City Council District 11: Mike Bonin - Although Mike Bonin's proposed legislation regulating vacation rentals would go way too far in restricting Los Angelenos from renting out rooms in their houses, which provides income that enables people to pay mortgages and expenses and puts money right back into the community, Mike Bonin has been very responsive to progressive causes and deserves re-election .

City Council District 13: No Endorsement - We recognize that there's a lot of discontent with incumbent Mitch O'Farrell regarding development and homelessness issues.  We are waiting until after the primary to see his opponent in the run-off is worthy of our support.  

City Council District 15: Caney Arnold - Caney is running a serious campaign connecting with a complicated and gerry-mandered district that reaches all the way to the port of Los Angeles.

A note regarding Caney Arnold's opponent in this race:

Incumbent Joe Buscaino recently stated in a radio interview that the police officers who murdered Ezel Ford acted "righteously" - we find this statement abhorrent and not progressive. While we appreciate Joe Busciano's willingness to complete our Endorsement questionnaire, we feel this statement is too big to ignore.

Los Angeles School Board:

District 2: Carl Peterson
District 4: Steve Zimmer
District 6: Imelda Padilla

The most important consideration on the Los Angeles Primary ballot this year isn't whether or not Developers need to abide by a neighborhood zoning plan, but whether or not our public schools should be governed by a school board bought and paid for by the Charter School Industry. Democrats were horrified when Donald Trump nominated Charter School and School Voucher activist Betsy DeVos to be the Secretary of Education. But corporatist Democrats have had a miserable record in protecting our public schools and our teachers unions from corporatized charter schools that siphon off our tax dollars for unregulated profit-driven education. Our former Mayor Antonio Villaraigosa made proliferation of Charter Schools a top priority. And President Obama's Secretary of Education Arne Duncan was in the bag for the Charter School Industry as well.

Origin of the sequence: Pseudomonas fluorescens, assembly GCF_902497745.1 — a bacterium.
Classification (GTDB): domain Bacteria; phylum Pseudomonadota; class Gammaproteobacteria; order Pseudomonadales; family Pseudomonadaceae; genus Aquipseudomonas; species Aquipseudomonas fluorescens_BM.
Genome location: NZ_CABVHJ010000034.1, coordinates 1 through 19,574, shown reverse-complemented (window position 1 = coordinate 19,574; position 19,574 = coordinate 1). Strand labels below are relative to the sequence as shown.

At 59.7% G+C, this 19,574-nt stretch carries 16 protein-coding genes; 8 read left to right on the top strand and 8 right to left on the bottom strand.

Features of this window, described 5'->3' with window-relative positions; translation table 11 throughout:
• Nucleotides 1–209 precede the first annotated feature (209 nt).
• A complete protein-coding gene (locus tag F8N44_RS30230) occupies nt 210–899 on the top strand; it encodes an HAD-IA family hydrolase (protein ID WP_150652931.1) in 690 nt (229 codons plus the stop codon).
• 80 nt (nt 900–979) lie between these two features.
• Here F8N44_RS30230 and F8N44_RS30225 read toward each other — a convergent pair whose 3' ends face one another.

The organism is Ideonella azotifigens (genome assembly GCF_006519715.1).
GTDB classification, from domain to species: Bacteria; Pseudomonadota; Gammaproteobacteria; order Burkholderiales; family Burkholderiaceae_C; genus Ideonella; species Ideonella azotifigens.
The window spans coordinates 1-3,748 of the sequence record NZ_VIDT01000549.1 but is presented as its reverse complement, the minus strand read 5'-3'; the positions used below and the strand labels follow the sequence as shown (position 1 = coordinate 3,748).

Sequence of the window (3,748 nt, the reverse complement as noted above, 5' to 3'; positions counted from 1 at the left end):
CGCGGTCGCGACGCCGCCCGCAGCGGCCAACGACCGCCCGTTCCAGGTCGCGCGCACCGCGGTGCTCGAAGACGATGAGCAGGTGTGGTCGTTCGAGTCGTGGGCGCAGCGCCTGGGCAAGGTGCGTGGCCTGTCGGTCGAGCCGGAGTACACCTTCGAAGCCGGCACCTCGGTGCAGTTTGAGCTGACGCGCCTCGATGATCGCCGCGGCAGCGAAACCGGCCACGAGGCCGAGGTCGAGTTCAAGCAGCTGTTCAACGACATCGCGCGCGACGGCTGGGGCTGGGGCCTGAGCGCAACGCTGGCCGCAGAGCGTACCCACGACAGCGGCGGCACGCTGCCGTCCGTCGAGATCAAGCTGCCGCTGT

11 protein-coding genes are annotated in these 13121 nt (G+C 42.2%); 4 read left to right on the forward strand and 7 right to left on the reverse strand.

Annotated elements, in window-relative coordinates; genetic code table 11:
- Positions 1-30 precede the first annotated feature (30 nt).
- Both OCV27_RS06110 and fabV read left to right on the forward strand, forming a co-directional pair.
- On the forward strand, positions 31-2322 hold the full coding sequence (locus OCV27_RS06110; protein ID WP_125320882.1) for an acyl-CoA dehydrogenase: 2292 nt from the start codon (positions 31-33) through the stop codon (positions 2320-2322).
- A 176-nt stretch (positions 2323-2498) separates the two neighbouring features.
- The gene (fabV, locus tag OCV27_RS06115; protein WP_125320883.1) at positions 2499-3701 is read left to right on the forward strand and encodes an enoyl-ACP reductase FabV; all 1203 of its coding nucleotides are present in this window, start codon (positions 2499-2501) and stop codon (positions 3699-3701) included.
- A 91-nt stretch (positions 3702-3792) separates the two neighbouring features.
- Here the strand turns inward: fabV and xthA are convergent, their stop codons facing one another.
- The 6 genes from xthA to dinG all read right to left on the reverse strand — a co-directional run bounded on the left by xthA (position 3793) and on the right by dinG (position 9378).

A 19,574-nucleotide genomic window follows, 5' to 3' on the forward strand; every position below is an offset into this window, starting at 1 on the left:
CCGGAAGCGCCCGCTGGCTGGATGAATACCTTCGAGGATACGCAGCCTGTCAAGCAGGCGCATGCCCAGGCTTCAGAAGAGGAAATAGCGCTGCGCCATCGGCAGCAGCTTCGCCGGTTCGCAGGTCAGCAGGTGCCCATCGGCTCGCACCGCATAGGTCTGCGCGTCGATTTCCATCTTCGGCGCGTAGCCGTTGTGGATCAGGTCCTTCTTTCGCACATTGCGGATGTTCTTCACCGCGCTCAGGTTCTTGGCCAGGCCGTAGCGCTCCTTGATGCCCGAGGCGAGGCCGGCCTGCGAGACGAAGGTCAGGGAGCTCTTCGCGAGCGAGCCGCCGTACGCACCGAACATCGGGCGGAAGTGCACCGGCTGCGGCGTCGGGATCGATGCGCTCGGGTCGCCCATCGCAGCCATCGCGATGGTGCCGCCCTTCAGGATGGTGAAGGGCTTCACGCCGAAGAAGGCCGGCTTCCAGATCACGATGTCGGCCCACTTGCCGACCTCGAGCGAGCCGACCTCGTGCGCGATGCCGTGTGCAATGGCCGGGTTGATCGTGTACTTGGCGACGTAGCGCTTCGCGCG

The Charter School Industry is spending huge amounts of money to make sure that the LA School Board answers to it. Monica Garcia, who is in their pay, is seeking re-election to District 2. Ex-Mayor Republican Richard Riordan has donated $1 million to defeat Steve Zimmer because Zimmer is a strong advocate for good public schools. The Charter School Industry has set up two $5 million Independent expenditure funds to oppose Teachers' Union-endorsed candidates Steve Zimmer and Imelda Padilla. If you can find time between now and election day, please volunteer some time to phone bank for these candidates. [] Los Angeles already has more charter schools than any other city in the country. If we want to protect Public Education in LA, we need to act!

Community College Board of Trustees:

Seat No. 2: Steven Veres

Seat No. 4: Dallas Denise Fowler

Seat No. 6: Nancy Pearlman


County Measure H: Los Angeles County Plan to Prevent and Combat Homelessness: YES

City Proposition M: Cannabis Regulation After Citizen Input, Taxation and Enforcement: YES

City Initiative Ordinance N: Cannabis Activity Permits, Regulation and Taxation: NO